The Fresh Loaf

News & Information for Amateur Bakers and Artisan Bread Enthusiasts

Strong but bland starter

ianb's picture

Strong but bland starter

I've started to store my starter in the fridge, as opposed to feeding it every day. It's a fairly new starter - maybe a couple of months old. After a week or so in the fridge,  I "woke" it and fed it. No problems - it grew happily.


But, the loaves I've made from it are a bit disappointing - they aren't as sour as I remember. More like a good ordinary loaf. Is this just what happens when you put into hibernation/stasis? Or, is the starter just young? Or, what?



Pioneer Foodie's picture
Pioneer Foodie

so they say. They being Ed Wood, of Sourdoughs International. The character of any culture can be manipulated by changing the hydration or the temperature of the ferment, or what you feed it. The bacteria don't change. Only the environment changes.

If you keep it in the fridge most of the time, then the bacteria are dormant most of the time. Some of them will die off. If you want a robust culture, both in terms of leavening activity and flavor, then you have to get the bacteria into their most optimal cycle of reproduction. In other words, when they have a happy temperature and they are being fed regularly, they will reproduce rapidly. That reproduction creates the gasses which leaven and the byproducts which make sour.

Look on this site for MC Farine's post about Gerard Rubaud's feeding cycle for sourdough.

ianb's picture

Pioneer Foodie, thanks for the reply.

I assumed that the culture was robust, even after being in the fridge. When I fed it, it rose to three times the volume easily enough.


I prefer to work with a dry dough - it's easier - but I'm wondering if perhaps it's too dry. Maybe using more water (the hydration?) would restore the flavour I used to enjoy?


(I read the post about GR's feeding cycle. I thought it very complicated and prescriptive - more like caring for a new baby - but if it produces superb bread, who am I to disagree.



BetsyMePoocho's picture


Years ago we bought a culture from Mr. Ed Woods.  We named it "Vern" and he was with us for seven years.  We kept him in the fridge during the week and fed him IAW Mr Woods schedule once a week.  He was a good old boy, but, even with care, he seemed to loose luster over time and finally died. (RIP).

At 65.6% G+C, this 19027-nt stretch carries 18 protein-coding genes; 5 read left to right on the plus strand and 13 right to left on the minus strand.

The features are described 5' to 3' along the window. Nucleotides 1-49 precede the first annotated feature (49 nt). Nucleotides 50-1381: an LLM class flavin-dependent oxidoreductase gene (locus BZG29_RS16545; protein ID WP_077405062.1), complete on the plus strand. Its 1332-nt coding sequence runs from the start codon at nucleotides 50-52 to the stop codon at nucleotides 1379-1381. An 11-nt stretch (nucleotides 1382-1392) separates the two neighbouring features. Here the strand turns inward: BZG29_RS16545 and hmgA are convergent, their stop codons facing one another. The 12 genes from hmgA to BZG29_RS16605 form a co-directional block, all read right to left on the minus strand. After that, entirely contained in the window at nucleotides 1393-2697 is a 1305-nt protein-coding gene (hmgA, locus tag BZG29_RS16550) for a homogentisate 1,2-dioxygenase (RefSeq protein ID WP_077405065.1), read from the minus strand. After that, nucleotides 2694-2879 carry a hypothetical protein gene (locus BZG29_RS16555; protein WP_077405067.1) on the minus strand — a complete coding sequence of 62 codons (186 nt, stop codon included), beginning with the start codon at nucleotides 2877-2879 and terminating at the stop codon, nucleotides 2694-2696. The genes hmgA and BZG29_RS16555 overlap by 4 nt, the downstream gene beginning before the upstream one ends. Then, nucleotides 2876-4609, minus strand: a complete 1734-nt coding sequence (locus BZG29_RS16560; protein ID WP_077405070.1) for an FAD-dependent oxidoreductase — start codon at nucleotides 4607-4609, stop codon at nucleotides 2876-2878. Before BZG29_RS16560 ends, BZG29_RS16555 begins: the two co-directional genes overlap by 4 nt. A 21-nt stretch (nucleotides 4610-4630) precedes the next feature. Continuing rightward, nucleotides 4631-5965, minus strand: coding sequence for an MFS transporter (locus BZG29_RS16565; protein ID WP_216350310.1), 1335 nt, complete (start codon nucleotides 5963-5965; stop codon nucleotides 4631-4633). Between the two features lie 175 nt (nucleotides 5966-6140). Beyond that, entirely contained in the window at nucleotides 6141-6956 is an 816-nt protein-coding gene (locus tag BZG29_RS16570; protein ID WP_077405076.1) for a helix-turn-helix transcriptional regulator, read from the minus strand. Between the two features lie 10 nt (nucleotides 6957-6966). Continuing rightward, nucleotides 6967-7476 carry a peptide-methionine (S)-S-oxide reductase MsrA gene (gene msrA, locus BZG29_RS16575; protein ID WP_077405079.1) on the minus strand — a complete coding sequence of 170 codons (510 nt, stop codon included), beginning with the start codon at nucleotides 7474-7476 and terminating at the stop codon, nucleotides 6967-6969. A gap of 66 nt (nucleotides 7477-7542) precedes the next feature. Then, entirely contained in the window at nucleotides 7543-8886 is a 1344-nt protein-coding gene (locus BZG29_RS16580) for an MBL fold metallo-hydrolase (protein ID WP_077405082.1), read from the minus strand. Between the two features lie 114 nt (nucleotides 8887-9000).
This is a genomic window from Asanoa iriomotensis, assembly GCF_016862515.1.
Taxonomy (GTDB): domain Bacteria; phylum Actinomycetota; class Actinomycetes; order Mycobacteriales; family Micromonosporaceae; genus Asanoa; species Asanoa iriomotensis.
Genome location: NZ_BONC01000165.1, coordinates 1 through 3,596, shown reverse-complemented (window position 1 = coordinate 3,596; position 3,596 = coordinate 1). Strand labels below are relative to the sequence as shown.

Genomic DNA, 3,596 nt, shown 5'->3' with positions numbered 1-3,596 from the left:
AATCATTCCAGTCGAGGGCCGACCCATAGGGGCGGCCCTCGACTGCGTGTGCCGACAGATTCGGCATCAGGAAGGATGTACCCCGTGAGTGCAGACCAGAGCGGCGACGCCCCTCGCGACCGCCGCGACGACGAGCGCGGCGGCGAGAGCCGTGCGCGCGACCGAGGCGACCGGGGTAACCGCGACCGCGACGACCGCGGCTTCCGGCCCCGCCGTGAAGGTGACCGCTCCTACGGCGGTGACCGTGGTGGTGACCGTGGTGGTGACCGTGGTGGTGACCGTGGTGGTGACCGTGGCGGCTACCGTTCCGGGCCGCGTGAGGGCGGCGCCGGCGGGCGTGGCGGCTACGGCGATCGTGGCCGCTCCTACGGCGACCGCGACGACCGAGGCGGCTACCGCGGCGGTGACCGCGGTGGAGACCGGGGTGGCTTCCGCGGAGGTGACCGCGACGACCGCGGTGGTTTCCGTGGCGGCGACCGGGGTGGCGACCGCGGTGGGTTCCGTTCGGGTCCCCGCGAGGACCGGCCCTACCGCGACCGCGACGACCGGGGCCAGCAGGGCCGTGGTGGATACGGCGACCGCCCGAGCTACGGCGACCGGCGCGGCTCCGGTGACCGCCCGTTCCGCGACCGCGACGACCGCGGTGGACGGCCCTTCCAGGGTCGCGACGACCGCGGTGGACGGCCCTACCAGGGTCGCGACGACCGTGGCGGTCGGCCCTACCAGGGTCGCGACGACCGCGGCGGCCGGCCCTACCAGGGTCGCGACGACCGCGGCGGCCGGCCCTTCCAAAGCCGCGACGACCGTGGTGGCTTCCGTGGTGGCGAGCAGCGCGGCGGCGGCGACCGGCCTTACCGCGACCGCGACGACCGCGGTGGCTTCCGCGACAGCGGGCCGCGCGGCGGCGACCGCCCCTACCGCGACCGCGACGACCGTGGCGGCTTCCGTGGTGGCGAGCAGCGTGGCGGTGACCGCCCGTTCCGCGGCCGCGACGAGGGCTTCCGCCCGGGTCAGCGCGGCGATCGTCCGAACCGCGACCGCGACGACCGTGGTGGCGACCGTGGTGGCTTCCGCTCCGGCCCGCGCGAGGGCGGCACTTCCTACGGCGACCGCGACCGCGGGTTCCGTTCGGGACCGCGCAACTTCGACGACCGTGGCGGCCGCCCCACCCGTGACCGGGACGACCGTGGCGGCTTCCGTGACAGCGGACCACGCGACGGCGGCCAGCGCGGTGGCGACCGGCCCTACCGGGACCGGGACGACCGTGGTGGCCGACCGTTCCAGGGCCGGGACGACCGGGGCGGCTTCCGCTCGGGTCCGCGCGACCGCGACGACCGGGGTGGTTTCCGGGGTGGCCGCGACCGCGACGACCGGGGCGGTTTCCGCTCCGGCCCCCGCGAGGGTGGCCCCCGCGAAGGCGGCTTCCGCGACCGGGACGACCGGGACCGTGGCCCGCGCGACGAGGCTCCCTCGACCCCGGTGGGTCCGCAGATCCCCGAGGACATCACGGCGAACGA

After about a year of trying to concoct a "home-brew" culture we gave up and purchased one from King Author.  We religiously follow the schedule they outlined for weekly feedings.  We continued using our same recipe and wow what a nice flavor!  It has been over a year and he is going strong!

By the way, we named this one "Cornealious" after all the cultures are a living "something".

For a "mild" flavor we make our "poolish, biga, or sponge" in the early morning and give it about four hours to kick off.  Then the Dough.

For a very strong flavor we mix up a sponge around 4pm the day before, let it sit out for about four hours then retard it in the fridge over night.  Next day take him out of the fridge and mix up the dough........ Now we have a real flavored baguette!!!

If he is not used during the week we take him out of the fridge, stir him up, discard one cup, feed the remainder one cup flour, 1/2 ~ 3/4 cup bottled water (not tap), stir vigorously, allow to start bubbling, then back in the fridge.

Cornealious Rules!!




ianb's picture

That sounds very similar to the way I do it. Except, I've been lazy and been skipping the fridge retardation stage. More fool me. I'll go back to that process, and see if it makes a difference.